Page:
Kevin McCarthy To Retire From House After Losing Speakership
Rep. Kevin McCarthy, R-Calif., is seen outside a House Republican Conference speaker election meeting in Longworth Building on Tuesday, October 24, 2023.
(Tom Williams/CQ-Roll Call, Inc via Getty Images)

Rep. Kevin McCarthy (R-CA) announced on Wednesday that he will retire from the House by the close of 2023 after losing the speakership back in October.

“I have decided to depart the House at the end of this year to serve America in new ways. I know my work is only getting started,” McCarthy said in a Wall Street Journal op-ed.

McCarthy, who represents the 20th Congressional District in California, was first elected to Congress in 2006 and worked his way up the GOP ranks while becoming a fundraising powerhouse.

He won the speaker’s gavel in the 15th round of voting in January, but only after making concessions, such as restoring the ability of a single member to trigger the process that would lead to such a no-confidence vote.

Citing frustrations with McCarthy’s leadership, Rep. Matt Gaetz (R-FL) filed a “motion to vacate the chair” in early October after the House passed a short-term spending bill to avert a government shutdown.

Gaetz and seven other Republicans joined with Democrats in a 216-210 vote that ousted McCarthy. The GOP-led House elected Rep. Mike Johnson (R-LA) as its 56th speaker in late October, ending a weeks-long stalemate.

Upon losing the speakership, McCarthy assured reporters that “yes” he would seek re-election and said he would not resign, asserting that he had “a lot more work to do.” But the California Republican recently began to signal that he was reassessing his future plans.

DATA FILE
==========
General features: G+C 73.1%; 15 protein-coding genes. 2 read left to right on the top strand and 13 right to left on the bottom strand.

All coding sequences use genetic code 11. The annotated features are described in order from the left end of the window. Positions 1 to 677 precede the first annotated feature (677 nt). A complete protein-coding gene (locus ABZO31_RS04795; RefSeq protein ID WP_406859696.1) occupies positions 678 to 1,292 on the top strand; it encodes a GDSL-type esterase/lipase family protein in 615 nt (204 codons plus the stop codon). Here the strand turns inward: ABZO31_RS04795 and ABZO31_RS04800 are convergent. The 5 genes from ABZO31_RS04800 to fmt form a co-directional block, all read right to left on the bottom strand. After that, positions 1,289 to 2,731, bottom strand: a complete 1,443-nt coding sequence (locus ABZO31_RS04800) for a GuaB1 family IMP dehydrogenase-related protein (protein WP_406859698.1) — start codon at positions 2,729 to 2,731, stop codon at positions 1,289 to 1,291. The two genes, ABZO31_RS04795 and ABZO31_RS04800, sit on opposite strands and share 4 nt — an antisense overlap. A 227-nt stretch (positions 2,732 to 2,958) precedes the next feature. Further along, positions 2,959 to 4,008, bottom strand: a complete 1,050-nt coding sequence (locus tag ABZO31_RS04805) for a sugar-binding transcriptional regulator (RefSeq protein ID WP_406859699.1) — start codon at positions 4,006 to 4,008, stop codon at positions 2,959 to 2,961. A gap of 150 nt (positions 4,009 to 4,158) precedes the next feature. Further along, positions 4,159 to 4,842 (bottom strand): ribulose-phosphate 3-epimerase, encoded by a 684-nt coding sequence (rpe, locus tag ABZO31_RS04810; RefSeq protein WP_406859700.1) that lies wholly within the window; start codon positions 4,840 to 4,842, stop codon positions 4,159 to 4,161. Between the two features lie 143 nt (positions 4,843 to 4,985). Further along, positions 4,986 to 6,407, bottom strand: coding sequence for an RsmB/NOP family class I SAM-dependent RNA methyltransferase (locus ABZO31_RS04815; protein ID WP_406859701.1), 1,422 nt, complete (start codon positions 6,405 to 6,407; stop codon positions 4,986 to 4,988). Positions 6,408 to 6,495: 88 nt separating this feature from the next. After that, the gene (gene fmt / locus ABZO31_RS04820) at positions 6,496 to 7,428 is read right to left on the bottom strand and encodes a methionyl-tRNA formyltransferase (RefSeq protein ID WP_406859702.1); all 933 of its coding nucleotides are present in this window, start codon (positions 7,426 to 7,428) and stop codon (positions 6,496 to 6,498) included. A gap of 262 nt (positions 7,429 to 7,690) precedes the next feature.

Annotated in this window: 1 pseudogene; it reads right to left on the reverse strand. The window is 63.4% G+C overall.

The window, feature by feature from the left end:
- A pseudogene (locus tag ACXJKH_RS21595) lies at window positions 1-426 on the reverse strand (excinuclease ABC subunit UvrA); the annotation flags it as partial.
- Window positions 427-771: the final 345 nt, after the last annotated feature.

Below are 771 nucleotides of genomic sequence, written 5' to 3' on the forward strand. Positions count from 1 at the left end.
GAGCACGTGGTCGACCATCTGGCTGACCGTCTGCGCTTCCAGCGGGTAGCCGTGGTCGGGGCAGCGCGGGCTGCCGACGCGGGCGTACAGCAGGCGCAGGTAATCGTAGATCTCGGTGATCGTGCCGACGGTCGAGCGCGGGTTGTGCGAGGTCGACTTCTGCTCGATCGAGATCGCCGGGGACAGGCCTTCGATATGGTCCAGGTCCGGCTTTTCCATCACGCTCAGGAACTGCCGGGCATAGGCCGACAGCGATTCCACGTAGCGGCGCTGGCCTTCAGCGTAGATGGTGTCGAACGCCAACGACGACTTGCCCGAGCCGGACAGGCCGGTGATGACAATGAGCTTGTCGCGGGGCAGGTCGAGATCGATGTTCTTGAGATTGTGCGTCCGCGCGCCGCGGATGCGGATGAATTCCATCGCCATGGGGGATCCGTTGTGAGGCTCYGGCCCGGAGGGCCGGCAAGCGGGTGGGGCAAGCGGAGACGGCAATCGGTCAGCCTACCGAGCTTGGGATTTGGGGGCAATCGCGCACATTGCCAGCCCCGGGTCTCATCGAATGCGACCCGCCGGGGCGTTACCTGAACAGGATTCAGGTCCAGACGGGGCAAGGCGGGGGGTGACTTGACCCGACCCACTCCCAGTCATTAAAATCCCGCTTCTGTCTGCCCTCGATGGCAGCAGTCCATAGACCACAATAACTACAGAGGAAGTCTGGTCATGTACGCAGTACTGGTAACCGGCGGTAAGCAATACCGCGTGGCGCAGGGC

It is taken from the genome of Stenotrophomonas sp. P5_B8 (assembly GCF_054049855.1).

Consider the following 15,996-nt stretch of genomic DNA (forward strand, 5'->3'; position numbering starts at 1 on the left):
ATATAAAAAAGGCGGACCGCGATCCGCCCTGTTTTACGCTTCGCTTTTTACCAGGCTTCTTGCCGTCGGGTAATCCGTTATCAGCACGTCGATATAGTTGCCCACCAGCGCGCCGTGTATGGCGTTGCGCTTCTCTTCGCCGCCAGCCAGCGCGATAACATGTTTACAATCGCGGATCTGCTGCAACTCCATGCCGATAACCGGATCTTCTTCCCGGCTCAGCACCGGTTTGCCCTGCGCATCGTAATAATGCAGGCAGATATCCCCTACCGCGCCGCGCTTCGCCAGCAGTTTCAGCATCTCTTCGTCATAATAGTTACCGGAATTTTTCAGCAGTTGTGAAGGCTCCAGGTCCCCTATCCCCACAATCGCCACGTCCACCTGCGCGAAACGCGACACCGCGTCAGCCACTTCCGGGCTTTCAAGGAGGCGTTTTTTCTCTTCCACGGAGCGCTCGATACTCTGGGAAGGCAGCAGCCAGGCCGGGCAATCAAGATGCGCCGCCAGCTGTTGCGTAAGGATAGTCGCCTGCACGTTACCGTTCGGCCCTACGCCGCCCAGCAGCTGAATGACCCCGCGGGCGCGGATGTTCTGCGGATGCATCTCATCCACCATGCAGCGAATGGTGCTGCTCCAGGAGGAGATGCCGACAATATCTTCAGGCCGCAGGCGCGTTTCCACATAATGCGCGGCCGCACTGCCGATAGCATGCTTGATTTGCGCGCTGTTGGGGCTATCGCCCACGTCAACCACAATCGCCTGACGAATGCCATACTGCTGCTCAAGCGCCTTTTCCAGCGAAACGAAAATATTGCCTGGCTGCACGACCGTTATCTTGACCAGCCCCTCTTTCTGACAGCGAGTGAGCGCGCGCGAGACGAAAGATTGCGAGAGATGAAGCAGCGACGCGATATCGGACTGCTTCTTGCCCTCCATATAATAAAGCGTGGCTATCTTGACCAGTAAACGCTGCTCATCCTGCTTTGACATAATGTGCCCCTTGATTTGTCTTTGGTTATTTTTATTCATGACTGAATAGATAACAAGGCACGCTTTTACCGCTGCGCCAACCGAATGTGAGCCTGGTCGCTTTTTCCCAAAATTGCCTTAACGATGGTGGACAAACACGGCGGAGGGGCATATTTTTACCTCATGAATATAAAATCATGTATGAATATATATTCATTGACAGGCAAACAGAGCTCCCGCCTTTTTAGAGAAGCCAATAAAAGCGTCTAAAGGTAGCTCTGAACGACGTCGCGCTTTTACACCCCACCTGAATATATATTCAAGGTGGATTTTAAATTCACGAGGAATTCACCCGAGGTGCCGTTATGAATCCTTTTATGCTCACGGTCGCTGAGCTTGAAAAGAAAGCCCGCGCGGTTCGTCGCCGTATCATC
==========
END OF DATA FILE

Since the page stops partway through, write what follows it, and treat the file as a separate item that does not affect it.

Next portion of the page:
In his op-ed on Wednesday, McCarthy touted his accomplishments, including helping Republicans win the majority in the House and passing various bills — including the spending legislation that preceded his ouster as speaker.

“No matter the odds, or personal cost, we did the right thing. That may seem out of fashion in Washington these days, but delivering results for the American people is still celebrated across the country,” he wrote.

More than a couple dozen House members have announced that they will not seek another two-year term in new year’s elections. Rep. Patrick McHenry (R-NC), who served as temporary House speaker during a leadership fight this fall and is seen as a close McCarthy ally, announced on Tuesday that he will pass up a 2024 re-election bid.

McCarthy leaving early means the GOP’s majority in the House, in which Republicans only have a handful more members than the Democrats, gets narrower after the chamber voted to expel Rep. George Santos (R-NY) last week. A special election to replace Santos for the remainder of his term is set for mid-February. Another special election for McCarthy’s seat could soon be scheduled too.

Looking forward, McCarthy said, “I will continue to recruit our country’s best and brightest to run for elected office. The Republican Party is expanding every day, and I am committed to lending my experience to support the next generation of leaders.”

David Giglio, a businessman who is running to take McCarthy’s seat as an “America First” candidate aligned with former President Donald Trump, issued a statement on Wednesday warning that McCarthy is looking to “wield power and influence behind the scenes through a handpicked successor.”

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